Right and left lower lobe superior and basilar segmentectomy [S6 + S7(8)–10]

Lower lobe segment specific lymph node dissection depends on the targeted segment. Segment 7 is missing on the left. The technique of lower lobe segmentectomy is mentioned in a separate manuscript of this issue. Following is the suggested technique for lymph node dissection.

The pleura over the posterior surface of the lung is opened and the space between the vein and the bronchus is dissected to expose the level 11 lymph node which should be confirmed to be negative.

Any suspicious lymph node over the pulmonary artery and branches should be confirmed to be negative.

Transection of the targeted segmental artery leads to the exposure of the lymph node over the bronchus which should be sent to frozen.


Lower lobe anteromedial (S7 + S8) and posterolateral (S9 + S10) segmentectomy

Similar to common basilar segmentectomy, any suspicious lymph node in the fissure is sent for frozen. Subsequently, the targeted segmental branch is transected which exposes the lymph node over the bronchus which is sent for frozen.

In conclusion, segmentectomy is an acceptable alternate to lobectomy for tumors less than 2 cm.

In addition to the systemic or lobe-specific mediastinal lymph node dissection, a segment specific lymph node dissection should be performed before committing to the segmentectomy to avoid missing nodal upstaging.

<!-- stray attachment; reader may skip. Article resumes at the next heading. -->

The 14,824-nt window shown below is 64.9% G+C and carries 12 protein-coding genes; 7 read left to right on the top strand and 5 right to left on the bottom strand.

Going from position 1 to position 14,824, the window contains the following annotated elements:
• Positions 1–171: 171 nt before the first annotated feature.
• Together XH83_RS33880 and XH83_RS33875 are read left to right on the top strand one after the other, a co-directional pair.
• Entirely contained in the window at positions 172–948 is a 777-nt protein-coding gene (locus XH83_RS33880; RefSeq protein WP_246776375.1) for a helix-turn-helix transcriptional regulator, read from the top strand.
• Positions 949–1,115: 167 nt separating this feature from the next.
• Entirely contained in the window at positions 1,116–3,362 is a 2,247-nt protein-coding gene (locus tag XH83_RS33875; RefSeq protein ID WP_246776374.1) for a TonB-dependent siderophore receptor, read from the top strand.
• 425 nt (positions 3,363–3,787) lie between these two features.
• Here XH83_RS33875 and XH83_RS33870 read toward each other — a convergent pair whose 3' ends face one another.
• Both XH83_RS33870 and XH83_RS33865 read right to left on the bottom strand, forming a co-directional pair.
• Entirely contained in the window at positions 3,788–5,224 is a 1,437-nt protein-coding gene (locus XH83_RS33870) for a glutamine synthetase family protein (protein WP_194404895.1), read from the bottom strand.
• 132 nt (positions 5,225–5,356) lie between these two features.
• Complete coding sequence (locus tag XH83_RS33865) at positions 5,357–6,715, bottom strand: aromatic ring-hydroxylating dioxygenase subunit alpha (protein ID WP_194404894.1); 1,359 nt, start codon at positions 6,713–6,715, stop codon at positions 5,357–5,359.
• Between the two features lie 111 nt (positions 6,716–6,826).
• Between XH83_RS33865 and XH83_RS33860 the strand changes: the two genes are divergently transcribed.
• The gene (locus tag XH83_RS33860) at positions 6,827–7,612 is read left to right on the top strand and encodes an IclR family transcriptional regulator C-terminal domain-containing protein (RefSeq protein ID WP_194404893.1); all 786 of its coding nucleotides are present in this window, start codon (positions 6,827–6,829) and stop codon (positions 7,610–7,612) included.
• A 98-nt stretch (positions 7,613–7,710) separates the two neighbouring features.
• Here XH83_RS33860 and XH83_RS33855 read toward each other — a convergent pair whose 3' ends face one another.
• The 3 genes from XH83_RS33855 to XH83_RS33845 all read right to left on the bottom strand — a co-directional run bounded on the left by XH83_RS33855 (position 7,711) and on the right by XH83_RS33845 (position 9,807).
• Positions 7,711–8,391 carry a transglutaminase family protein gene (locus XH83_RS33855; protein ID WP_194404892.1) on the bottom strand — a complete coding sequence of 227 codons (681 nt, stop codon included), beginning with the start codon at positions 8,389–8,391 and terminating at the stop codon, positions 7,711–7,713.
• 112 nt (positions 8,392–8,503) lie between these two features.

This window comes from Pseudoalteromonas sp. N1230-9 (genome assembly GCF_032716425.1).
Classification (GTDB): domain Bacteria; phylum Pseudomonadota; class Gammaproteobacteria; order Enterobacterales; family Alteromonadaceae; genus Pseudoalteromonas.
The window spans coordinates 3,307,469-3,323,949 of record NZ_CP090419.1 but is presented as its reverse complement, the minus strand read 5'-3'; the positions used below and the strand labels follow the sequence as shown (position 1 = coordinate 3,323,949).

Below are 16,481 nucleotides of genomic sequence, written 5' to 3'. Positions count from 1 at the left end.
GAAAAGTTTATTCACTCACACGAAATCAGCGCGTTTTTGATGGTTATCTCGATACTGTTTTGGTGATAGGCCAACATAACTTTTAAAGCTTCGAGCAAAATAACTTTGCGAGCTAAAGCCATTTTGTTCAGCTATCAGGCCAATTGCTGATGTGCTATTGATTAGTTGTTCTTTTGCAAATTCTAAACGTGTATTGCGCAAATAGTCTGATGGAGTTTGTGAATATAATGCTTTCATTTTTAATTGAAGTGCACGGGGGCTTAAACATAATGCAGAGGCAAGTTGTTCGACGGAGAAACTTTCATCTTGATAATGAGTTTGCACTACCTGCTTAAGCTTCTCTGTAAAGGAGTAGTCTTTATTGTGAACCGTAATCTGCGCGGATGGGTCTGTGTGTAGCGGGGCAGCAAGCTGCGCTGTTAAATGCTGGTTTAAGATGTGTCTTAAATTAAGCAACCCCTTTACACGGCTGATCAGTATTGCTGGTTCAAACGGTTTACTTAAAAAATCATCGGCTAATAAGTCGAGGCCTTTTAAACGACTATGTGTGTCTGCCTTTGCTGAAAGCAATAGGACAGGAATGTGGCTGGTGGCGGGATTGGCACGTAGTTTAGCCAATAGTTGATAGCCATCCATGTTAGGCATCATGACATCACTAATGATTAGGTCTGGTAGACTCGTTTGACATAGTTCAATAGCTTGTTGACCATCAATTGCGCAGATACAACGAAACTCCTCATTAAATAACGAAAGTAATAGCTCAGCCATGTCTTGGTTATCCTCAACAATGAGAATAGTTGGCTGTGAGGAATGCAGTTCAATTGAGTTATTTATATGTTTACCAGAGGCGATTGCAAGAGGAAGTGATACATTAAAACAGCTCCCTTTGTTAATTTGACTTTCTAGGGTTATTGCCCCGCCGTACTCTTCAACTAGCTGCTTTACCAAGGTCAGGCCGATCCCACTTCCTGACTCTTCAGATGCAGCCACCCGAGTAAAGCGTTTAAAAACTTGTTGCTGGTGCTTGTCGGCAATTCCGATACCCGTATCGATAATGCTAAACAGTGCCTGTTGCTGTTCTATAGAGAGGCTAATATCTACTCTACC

Acknowledgments

The authors acknowledge the editorial help of Syeda Sara Abbas.

Funding: None.


Footnote

Provenance and Peer Review: This article was commissioned by the editorial office, Video-Assisted Thoracic Surgery for the series “Robotic Segmentectomies”. The article has undergone external peer review.

Conflicts of Interest: All authors have completed the ICMJE uniform disclosure form (available at http://dx.doi.org/10.21037/vats-2019-rcs-08). The series “Robotic Segmentectomies” was commissioned by the editorial office without any funding or sponsorship. Alper Toker served as the unpaid Guest Editor of the series and serves as an unpaid editorial board member of Video-Assisted Thoracic Surgery from Jun 2019 to May 2021. The authors have no other conflicts of interest to declare.

Ethical Statement: The authors are accountable for all aspects of the work in ensuring that questions related to the accuracy or integrity of any part of the work are appropriately investigated and resolved.

Open Access Statement: This is an Open Access article distributed in accordance with the Creative Commons Attribution-NonCommercial-NoDerivs 4.0 International License (CC BY-NC-ND 4.0), which permits the non-commercial replication and distribution of the article with the strict proviso that no changes or edits are made and the original work is properly cited (including links to both the formal publication through the relevant DOI and the license). See: https://creativecommons.org/licenses/by-nc-nd/4.0/.


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doi: 10.21037/vats-2019-rcs-08
Cite this article as: Abbas G, Raza B, Abbas K, Lamb J, Toker A. Segment-specific lymph node dissection and evaluation during anatomical pulmonary segmentectomy. Video-assist Thorac Surg 2021;6:17.